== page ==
Issuers of news releases, not 7th Wave, Inc. or Nanotechnology Now, are solely responsible for the accuracy of the content.

Bookmark:
Delicious Digg Newsvine Google Yahoo Reddit Magnoliacom Furl Facebook

Related News Press

News and information

A nanoscale wireless communication system via plasmonic antennas: Greater control affords 'in-plane' transmission of waves at or near visible light August 27th, 2016

Forces of nature: Interview with microscopy innovators Gerd Binnig and Christoph Gerber August 26th, 2016

A promising route to the scalable production of highly crystalline graphene films August 26th, 2016

Graphene under pressure August 26th, 2016

Chip Technology

A nanoscale wireless communication system via plasmonic antennas: Greater control affords 'in-plane' transmission of waves at or near visible light August 27th, 2016

A promising route to the scalable production of highly crystalline graphene films August 26th, 2016

Analog DNA circuit does math in a test tube: DNA computers could one day be programmed to diagnose and treat disease August 25th, 2016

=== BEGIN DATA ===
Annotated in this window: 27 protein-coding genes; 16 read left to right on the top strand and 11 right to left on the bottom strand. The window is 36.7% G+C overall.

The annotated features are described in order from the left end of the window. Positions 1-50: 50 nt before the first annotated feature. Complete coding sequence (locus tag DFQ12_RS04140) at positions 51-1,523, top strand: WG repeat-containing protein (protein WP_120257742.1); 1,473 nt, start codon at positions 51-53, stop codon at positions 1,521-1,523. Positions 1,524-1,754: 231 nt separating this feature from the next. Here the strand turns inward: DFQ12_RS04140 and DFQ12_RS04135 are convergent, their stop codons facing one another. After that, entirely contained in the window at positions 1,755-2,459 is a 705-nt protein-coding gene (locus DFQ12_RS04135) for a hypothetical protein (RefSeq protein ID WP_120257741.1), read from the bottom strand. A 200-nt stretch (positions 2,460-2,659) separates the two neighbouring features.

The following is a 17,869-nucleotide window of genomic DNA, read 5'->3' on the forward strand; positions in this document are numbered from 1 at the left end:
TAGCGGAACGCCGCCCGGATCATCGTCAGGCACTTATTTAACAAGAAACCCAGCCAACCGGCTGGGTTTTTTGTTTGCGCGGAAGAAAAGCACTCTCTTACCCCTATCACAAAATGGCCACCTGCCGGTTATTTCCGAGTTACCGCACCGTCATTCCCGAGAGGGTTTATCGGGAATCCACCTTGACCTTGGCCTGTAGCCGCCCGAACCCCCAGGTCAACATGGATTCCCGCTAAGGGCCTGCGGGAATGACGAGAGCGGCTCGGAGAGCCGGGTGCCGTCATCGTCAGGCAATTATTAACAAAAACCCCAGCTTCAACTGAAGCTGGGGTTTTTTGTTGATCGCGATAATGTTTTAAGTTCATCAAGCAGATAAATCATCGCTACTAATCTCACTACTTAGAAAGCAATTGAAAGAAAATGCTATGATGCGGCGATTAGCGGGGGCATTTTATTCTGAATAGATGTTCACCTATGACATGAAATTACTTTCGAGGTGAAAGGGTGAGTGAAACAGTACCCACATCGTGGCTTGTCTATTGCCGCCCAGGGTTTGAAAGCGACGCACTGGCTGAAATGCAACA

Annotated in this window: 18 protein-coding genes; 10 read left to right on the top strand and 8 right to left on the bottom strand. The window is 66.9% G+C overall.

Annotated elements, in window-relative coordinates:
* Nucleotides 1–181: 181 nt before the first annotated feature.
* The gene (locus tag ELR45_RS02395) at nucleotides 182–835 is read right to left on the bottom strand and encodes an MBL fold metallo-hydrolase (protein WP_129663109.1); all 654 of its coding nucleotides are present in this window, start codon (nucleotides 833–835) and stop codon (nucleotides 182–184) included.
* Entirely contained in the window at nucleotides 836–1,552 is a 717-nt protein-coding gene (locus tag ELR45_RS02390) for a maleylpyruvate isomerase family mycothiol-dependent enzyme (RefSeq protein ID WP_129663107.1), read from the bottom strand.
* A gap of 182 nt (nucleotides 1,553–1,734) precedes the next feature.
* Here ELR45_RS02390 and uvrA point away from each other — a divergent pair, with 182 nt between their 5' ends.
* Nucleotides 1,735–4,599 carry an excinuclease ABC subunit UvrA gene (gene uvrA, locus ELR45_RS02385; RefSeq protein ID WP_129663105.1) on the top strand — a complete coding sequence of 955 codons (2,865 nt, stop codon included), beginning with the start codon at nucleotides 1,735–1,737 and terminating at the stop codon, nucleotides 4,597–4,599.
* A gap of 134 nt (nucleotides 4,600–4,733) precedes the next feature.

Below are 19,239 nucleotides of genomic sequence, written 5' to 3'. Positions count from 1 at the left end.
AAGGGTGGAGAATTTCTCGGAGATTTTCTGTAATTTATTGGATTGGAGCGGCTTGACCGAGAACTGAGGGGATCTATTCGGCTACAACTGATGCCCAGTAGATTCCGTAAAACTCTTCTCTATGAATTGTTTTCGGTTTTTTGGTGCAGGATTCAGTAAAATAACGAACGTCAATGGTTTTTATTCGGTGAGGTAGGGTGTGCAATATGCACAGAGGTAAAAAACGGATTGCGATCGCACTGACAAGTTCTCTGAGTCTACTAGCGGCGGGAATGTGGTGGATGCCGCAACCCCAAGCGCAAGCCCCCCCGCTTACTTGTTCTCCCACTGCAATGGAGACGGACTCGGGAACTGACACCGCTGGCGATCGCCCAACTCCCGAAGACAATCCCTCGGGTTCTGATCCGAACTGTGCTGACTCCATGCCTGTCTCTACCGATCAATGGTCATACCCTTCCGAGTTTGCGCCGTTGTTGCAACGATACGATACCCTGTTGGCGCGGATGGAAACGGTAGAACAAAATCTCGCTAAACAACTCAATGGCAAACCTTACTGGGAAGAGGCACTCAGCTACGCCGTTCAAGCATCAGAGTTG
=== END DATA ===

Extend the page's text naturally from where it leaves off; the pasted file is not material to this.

Silicon nanoparticles trained to juggle light: Research findings prove the capabilities of silicon nanoparticles for flexible data processing in optical communication systems August 25th, 2016

Nanoelectronics

Light and matter merge in quantum coupling: Rice University physicists probe photon-electron interactions in vacuum cavity experiments August 24th, 2016

New microchip demonstrates efficiency and scalable design: Increased power and slashed energy consumption for data centers August 24th, 2016

Down to the wire: ONR researchers and new bacteria August 18th, 2016